Donated kidneys infected with hepatitis C may be used in the near future.
Some patients facing a years-long wait for a kidney transplant are jumping ahead in line thanks to a startling experiment: They’re agreeing to an organ almost sure to infect them with hepatitis C.
Knowingly transmitting a dangerous virus may sound drastic but two leading transplant centers are betting the strategy will save lives — if new medications that promise to cure hepatitis C allow use of organs that today go to waste.
Pilot studies are under way at the University of Pennsylvania and Johns Hopkins University to test transplanting kidneys from deceased donors with hepatitis C into recipients who don’t already have that virus. If the research eventually pans out, hundreds more kidneys — and maybe some hearts and lungs, too — could be transplanted every year.
“We always dreaded hepatitis C,” said Dr. Peter Reese, a Penn kidney specialist who is helping lead the research. “But now hepatitis C is just a different disease,” enough to consider what he calls the tradeoff of getting a new kidney years faster but one that comes with a hopefully treatable infection.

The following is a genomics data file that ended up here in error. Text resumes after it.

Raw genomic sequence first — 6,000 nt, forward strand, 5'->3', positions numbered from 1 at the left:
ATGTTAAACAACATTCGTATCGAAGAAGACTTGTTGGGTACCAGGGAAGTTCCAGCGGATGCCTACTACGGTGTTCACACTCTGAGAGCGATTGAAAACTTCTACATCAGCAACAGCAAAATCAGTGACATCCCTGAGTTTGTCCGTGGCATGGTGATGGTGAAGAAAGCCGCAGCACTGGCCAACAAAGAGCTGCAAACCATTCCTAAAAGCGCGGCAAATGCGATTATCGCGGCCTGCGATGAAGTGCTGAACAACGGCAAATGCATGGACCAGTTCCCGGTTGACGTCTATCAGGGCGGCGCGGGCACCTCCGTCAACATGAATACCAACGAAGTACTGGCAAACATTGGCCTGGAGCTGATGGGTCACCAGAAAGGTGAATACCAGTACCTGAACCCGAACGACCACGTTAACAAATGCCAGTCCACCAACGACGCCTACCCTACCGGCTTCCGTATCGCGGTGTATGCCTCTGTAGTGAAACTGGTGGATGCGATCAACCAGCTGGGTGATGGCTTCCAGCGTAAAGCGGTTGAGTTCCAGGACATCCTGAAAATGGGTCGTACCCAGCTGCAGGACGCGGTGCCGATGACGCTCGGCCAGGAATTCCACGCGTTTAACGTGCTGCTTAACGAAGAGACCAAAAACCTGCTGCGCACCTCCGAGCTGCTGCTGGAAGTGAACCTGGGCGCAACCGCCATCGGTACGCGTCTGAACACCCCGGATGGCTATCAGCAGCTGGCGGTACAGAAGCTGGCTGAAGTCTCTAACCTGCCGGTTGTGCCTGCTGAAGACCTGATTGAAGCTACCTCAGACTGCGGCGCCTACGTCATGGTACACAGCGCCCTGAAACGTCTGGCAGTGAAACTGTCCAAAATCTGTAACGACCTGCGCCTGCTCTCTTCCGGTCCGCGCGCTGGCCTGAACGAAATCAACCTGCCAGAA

It’s a tradeoff prompted by the nation’s organ shortage. More than 99,000 people are on the national kidney waiting list but only about 17,000 people a year get a transplant and 4 percent a year die waiting, according to the United Network for Organ Sharing (UNOS).
Read Full Article: Bid to Speed Transplants With Hepatitis C-Infected Kidneys
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